Traditionally during tashlich, people go to rivers and streams and toss in bits of bread which represent their ‘sins’. There is catharsis as the water carries these crumbs away.
That’s the tradition. But I’m in flux, so here’s how I did it. Quite by accident.
I went for a walk early one day this week along Salmon Creek. (Tashlich is a fall tradition. As I write this, it’s Day Two of Spring). I didn’t turn on my ipod, and instead listened to birds’ tweets and Salmon Creek’s gurgles. A stray siren, some airplanes on their flight paths. I nodded to the work crew trimming the mahonia and walked purposefully and eyes engaged in case they were sexual predators on work release. Once out of view of the work crew, I meandered uphill and got my inner hippy on by standing in the vortex between two huge evergreens, feeling my feet grounded into the earth between them, putting my palms out to touch them both, imagining my life rooted here and now. I was quiet there awhile.
Trees are what & where they are; people come to them or don’t. They don’t fritter much. Trees just stand there and be themselves.
This was going well.
As I descended from that part of the path, I came to the place where my family used to go to do tashlich — back when we were a family. Grounded from my tree vortex, I knelt by the water. I use rocks when I do tashlich. (In the Pacific Northwest, we don’t throw food in our water.) I picked up a pebble.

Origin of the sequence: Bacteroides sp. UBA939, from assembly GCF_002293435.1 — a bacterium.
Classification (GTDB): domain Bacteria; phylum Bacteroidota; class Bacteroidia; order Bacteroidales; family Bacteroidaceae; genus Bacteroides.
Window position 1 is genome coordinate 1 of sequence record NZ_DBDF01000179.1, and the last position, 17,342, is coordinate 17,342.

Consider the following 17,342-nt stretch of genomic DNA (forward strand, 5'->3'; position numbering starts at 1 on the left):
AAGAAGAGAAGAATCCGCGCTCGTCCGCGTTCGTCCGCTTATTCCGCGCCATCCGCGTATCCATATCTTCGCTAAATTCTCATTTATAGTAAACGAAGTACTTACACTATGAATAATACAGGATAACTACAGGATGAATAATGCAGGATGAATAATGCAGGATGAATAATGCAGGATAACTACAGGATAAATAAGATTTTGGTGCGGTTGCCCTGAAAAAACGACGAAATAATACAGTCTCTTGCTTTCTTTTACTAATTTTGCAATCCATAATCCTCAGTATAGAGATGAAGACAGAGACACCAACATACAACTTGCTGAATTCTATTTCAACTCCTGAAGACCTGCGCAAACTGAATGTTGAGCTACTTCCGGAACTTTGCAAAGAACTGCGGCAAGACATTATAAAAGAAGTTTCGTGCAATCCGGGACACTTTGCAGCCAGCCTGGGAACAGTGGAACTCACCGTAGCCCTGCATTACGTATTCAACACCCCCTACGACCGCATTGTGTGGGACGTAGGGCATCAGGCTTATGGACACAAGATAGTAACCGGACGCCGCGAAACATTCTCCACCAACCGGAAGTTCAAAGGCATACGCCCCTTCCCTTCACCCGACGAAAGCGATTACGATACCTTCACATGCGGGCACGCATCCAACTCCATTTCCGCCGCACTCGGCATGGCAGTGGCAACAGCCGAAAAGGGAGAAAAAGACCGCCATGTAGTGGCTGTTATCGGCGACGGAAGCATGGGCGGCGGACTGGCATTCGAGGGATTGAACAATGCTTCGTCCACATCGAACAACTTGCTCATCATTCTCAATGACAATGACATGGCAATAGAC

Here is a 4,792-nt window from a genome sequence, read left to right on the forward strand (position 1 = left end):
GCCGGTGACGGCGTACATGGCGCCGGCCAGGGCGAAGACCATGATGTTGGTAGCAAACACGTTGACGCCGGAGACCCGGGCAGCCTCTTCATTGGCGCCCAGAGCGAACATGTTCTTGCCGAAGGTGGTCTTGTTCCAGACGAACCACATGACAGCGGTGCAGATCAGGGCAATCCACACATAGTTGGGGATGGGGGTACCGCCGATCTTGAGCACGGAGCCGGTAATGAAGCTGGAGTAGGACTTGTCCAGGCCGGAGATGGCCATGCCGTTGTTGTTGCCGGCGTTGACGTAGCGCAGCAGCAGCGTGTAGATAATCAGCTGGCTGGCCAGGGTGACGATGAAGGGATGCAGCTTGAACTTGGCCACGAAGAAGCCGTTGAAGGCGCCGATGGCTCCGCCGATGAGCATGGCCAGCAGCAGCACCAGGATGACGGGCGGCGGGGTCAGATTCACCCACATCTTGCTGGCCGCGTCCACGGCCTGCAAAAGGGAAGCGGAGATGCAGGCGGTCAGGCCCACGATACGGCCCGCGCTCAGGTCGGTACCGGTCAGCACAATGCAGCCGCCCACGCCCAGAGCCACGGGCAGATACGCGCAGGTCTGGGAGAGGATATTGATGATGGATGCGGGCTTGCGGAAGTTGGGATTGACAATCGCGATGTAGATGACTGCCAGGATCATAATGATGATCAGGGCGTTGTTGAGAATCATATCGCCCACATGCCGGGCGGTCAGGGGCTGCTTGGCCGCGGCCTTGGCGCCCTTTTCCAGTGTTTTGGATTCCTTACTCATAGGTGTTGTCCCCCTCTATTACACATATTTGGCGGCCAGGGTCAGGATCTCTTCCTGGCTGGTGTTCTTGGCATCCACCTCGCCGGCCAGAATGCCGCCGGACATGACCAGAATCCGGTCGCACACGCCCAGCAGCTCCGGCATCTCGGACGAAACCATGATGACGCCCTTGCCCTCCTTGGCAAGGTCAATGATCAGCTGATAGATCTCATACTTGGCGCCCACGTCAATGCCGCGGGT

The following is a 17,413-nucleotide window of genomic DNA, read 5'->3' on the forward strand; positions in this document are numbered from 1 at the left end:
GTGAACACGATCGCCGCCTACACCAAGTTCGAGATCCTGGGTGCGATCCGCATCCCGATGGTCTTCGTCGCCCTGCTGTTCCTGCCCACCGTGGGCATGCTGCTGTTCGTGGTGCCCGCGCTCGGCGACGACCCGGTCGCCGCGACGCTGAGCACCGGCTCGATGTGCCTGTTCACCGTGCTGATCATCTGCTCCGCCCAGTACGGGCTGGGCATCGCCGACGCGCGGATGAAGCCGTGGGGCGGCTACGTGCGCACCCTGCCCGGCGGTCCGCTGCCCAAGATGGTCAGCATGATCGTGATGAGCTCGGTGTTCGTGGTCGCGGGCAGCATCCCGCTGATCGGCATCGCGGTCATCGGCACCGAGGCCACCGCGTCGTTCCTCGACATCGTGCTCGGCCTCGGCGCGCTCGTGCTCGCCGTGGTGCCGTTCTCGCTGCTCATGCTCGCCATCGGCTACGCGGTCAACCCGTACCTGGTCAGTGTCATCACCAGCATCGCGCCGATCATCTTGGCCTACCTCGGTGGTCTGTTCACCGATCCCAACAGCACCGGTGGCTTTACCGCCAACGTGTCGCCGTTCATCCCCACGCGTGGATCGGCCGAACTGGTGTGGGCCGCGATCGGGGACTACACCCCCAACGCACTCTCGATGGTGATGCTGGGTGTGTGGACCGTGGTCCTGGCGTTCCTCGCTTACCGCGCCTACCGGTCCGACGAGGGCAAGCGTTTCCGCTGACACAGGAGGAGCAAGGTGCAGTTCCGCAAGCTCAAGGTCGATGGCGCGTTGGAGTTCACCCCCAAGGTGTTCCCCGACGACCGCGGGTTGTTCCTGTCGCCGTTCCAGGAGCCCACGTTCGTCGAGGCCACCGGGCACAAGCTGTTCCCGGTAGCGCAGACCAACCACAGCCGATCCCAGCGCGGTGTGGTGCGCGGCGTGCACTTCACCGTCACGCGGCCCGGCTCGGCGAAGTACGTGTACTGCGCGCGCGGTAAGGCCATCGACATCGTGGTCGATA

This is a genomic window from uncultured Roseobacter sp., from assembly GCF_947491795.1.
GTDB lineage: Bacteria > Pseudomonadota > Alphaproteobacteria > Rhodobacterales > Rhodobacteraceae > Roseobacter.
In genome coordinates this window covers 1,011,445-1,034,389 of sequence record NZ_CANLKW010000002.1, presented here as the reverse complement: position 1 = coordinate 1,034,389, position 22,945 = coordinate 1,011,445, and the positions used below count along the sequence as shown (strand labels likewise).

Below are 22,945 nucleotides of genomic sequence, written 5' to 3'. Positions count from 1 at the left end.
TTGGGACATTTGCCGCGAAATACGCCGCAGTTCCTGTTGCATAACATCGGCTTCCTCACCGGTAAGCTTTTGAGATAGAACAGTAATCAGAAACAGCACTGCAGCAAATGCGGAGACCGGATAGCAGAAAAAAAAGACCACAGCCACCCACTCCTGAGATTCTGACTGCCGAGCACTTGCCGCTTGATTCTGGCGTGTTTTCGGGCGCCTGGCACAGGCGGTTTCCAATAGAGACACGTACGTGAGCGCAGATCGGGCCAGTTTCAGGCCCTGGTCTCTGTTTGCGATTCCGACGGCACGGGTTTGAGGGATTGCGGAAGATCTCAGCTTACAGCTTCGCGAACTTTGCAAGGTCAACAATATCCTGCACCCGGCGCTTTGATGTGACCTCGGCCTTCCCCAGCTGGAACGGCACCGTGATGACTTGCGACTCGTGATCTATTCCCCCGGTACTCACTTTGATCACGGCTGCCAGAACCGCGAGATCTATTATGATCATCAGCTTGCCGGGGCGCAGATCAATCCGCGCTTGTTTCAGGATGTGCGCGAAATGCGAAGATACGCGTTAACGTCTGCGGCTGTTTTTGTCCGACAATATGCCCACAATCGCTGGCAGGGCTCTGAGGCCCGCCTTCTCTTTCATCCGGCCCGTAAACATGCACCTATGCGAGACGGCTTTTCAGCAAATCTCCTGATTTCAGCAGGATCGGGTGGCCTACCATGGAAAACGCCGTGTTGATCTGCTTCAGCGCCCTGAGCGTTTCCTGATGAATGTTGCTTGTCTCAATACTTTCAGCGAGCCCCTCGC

“Not trusting that I have all I need,” I said out loud as I tossed it into the water.
“Using my dislike of people as an excuse to pull away from you.” And another:
“Getting stuck in a story of the past instead of boldly doing the creative work you have put inside me.” And another:
“Being mad at myself for taking so long in the cocoon.”
From places where we aren’t judged for the puss, it feels good to get all of it out.
“Letting what I think other people might think get in the way of being true to myself.” And another:
“Fear that I will succeed and then implode mightily.” And another:
“Not letting myself engage because I might get hurt.” And another:
Well, you get the picture. And as I picked rocks the size that fit the relative importance of these extraneous characters in my story, insight came. Letting go feels powerful and brave. I am ready to start taking action steps to live my new story. Action. It is time to surrender — let go of the outcome. The next step will appear. I’m not alone. I have support. It is safe to move forward.
I had been eye-balling a really pretty, larger yellow rock nestled in the sand. I picked it up and rinsed it off in the water. It was more beautiful wet as rocks are. “What do I want to take away from this? What words capture this peace I have inside me right now?” I asked myself…
I named the rock “Surrender” and “Action” and “Abundant Flow”*. (It splits home between my purse and my monitor stand.) I went home and registered a domain name for my writing business and today I signed up for a New Media Journalism Master’s Program.
2013: Best. Tashlich. Ever.